By Eduard Gismatullin
Aug. 16 (Bloomberg) — U.K. environmentalists campaigning against Royal Dutch Shell Plc’s oil and gas project in Russia began legal proceedings against the British government in an effort to prevent it from loaning funds to the venture.
World Wildlife Fund, or WWF, and The Corner House, an environmental and social justice group, yesterday filed a case against the U.K.’s Export Credit Guarantee Department, challenging its 2004 proposal to underwrite 1 billion pounds ($2 billion) in contracts for Shell’s Sakhalin venture in Russia.
The case “will certainly draw more attention to what we think is a ridiculous situation, when they are still considering it after three years,” James Leaton, a WWF policy adviser in London, said today by telephone. “They have enough reasons not to fund it on environmental grounds.”
Russia’s OAO Gazprom, Shell’s partner in the Sakhalin-2 project and the controlling shareholder, said Aug. 7 it expected to secure financing for the $22 billion venture “within the next several months.” The Sakhalin Energy Investment Co. has been in talks with the Japan Bank for International Cooperation, the U.K.’s ECGD and the U.S. Export Import Bank to raise at least $5 billion in loans.
“The key issue is that ECGD has not made the decision to fund the Sakhalin project,” Steve Roberts-Mee, a spokesman for the department, said today by phone from London. “All we did in 2004 was we said to Sakhalin Energy company that, provided certain conditions were met, we would support the project.”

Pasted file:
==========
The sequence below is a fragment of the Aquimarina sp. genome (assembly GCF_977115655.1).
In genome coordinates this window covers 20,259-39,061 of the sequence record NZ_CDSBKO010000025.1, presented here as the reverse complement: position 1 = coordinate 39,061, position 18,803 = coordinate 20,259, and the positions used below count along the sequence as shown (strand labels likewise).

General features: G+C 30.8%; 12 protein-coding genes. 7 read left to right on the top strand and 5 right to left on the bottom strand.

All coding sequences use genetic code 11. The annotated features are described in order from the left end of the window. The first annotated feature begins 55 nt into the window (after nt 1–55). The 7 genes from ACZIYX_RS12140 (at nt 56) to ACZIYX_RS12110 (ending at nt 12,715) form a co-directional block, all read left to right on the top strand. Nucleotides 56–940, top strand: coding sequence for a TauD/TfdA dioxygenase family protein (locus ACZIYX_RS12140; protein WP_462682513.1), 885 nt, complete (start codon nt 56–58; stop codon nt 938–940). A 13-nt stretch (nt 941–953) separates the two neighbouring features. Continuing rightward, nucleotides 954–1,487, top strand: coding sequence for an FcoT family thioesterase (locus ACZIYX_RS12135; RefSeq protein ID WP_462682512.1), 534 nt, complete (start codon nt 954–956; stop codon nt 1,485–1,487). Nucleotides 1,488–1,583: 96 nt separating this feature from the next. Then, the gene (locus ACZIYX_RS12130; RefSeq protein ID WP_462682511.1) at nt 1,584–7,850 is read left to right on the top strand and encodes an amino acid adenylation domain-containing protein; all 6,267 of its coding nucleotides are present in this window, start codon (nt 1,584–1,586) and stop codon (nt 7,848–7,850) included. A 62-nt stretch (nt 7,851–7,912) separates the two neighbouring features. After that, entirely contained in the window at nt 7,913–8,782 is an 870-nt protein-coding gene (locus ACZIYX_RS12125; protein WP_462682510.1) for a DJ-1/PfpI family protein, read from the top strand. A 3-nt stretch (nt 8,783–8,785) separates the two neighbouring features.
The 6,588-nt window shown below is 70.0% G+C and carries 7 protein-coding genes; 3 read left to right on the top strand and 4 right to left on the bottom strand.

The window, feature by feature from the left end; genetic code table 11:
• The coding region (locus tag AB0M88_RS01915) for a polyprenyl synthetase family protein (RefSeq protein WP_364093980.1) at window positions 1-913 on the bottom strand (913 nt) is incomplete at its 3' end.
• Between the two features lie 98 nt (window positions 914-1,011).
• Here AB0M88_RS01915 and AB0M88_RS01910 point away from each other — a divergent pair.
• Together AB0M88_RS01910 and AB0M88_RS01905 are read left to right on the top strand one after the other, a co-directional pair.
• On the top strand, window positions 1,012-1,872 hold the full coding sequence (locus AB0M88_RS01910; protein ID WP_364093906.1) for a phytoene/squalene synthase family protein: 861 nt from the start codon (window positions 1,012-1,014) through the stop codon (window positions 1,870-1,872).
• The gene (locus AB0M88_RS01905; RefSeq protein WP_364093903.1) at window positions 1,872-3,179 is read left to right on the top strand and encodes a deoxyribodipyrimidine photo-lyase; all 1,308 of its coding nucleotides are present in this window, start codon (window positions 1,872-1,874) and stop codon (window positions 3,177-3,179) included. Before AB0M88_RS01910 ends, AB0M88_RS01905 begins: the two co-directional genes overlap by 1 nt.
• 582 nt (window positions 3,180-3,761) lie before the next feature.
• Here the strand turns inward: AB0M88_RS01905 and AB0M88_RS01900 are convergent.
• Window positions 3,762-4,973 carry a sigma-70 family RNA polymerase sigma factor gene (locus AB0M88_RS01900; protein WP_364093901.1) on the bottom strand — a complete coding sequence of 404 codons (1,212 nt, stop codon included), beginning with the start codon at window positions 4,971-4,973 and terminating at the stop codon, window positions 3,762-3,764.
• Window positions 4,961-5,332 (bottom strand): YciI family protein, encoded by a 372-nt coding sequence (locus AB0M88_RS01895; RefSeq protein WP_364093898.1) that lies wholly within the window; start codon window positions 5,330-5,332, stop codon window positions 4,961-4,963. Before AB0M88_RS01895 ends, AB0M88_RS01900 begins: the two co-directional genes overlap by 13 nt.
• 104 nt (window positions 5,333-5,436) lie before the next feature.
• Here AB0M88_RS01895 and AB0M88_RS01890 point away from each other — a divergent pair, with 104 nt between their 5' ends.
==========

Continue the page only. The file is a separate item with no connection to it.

The department set conditions relating to the project’s financial and political risk, along with environmental and social standards, before funding could be decided, Roberts-Mee said. ECGD is still evaluating the venture and doesn’t have any deadline for making a decision, he said.
Sakhalin Energy and its shareholders “have significantly advanced in talks about financing of the Sakhalin-2,” Gazprom, Russia’s state-owned natural-gas export monopoly, said last week. The partners are building Russia’s first liquefied natural gas plant, which is more than 80 percent complete.
“Sakhalin Energy will continue close and ongoing cooperation with the public lending institutions and some private banks,” Ivan Chernyakhovsky, a spokesman for the investment company, said Aug. 7. He declined to give any further details.
On the same day, the European Bank for Reconstruction & Development said it won’t resume talks on financing Sakhalin-2. The EBRD withdrew from negotiations with Sakhalin Energy in January after Gazprom took control of the venture.
The EBRD, set up by Western governments in 1991 to help build market economies in eastern Europe and former Soviet states, came under pressure from environmentalists who said Sakhalin-2′s impact on salmon and whale populations, as well as other environmental, social and safety matters, made the project unworthy of funding.
To contact the reporter on this story: Eduard Gismatullin in London at firstname.lastname@example.org
Last Updated: August 16, 2007 09:57 EDT